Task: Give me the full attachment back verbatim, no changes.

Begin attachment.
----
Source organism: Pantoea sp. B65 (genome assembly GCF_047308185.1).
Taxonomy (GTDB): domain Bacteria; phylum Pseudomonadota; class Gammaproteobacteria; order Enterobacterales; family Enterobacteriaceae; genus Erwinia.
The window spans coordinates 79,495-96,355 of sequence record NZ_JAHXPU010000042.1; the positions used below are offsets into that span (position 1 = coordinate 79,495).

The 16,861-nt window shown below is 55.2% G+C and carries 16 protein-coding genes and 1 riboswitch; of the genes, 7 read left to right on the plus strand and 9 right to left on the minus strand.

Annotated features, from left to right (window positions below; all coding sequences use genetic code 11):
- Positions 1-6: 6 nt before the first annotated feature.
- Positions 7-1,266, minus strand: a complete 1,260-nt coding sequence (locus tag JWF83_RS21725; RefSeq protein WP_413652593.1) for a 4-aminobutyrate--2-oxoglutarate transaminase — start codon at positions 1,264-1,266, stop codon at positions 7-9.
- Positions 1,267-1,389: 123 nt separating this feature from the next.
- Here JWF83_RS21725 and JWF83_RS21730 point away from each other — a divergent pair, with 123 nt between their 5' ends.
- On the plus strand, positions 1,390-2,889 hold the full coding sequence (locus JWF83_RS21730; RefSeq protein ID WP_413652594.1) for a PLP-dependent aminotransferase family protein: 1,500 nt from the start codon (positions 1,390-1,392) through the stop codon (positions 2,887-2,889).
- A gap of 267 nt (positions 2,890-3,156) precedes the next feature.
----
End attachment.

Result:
Source organism: Pantoea sp. B65 (genome assembly GCF_047308185.1).
Taxonomy (GTDB): domain Bacteria; phylum Pseudomonadota; class Gammaproteobacteria; order Enterobacterales; family Enterobacteriaceae; genus Erwinia.
The window spans coordinates 79,495-96,355 of sequence record NZ_JAHXPU010000042.1; the positions used below are offsets into that span (position 1 = coordinate 79,495).

The 16,861-nt window shown below is 55.2% G+C and carries 16 protein-coding genes and 1 riboswitch; of the genes, 7 read left to right on the plus strand and 9 right to left on the minus strand.

Annotated features, from left to right (window positions below; all coding sequences use genetic code 11):
- Positions 1-6: 6 nt before the first annotated feature.
- Positions 7-1,266, minus strand: a complete 1,260-nt coding sequence (locus tag JWF83_RS21725; RefSeq protein WP_413652593.1) for a 4-aminobutyrate--2-oxoglutarate transaminase — start codon at positions 1,264-1,266, stop codon at positions 7-9.
- Positions 1,267-1,389: 123 nt separating this feature from the next.
- Here JWF83_RS21725 and JWF83_RS21730 point away from each other — a divergent pair, with 123 nt between their 5' ends.
- On the plus strand, positions 1,390-2,889 hold the full coding sequence (locus JWF83_RS21730; RefSeq protein ID WP_413652594.1) for a PLP-dependent aminotransferase family protein: 1,500 nt from the start codon (positions 1,390-1,392) through the stop codon (positions 2,887-2,889).
- A gap of 267 nt (positions 2,890-3,156) precedes the next feature.